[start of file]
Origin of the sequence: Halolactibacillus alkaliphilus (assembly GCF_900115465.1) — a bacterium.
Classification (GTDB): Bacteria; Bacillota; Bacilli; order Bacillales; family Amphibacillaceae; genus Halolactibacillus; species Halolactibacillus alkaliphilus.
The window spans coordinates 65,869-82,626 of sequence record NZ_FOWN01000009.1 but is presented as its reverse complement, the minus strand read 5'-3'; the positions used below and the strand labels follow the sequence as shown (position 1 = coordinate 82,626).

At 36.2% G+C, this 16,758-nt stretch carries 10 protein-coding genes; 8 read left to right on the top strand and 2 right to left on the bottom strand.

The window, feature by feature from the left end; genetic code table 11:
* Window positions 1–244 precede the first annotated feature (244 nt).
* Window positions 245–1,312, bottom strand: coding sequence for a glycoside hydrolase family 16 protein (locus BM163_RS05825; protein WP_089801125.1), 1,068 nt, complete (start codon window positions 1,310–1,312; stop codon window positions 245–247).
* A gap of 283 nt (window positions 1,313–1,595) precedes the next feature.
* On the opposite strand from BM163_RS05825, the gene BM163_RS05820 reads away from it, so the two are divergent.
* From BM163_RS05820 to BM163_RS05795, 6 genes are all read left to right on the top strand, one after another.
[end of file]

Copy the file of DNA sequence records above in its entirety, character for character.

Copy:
Origin of the sequence: Halolactibacillus alkaliphilus (assembly GCF_900115465.1) — a bacterium.
Classification (GTDB): Bacteria; Bacillota; Bacilli; order Bacillales; family Amphibacillaceae; genus Halolactibacillus; species Halolactibacillus alkaliphilus.
The window spans coordinates 65,869-82,626 of sequence record NZ_FOWN01000009.1 but is presented as its reverse complement, the minus strand read 5'-3'; the positions used below and the strand labels follow the sequence as shown (position 1 = coordinate 82,626).

At 36.2% G+C, this 16,758-nt stretch carries 10 protein-coding genes; 8 read left to right on the top strand and 2 right to left on the bottom strand.

The window, feature by feature from the left end; genetic code table 11:
* Window positions 1–244 precede the first annotated feature (244 nt).
* Window positions 245–1,312, bottom strand: coding sequence for a glycoside hydrolase family 16 protein (locus BM163_RS05825; protein WP_089801125.1), 1,068 nt, complete (start codon window positions 1,310–1,312; stop codon window positions 245–247).
* A gap of 283 nt (window positions 1,313–1,595) precedes the next feature.
* On the opposite strand from BM163_RS05825, the gene BM163_RS05820 reads away from it, so the two are divergent.
* From BM163_RS05820 to BM163_RS05795, 6 genes are all read left to right on the top strand, one after another.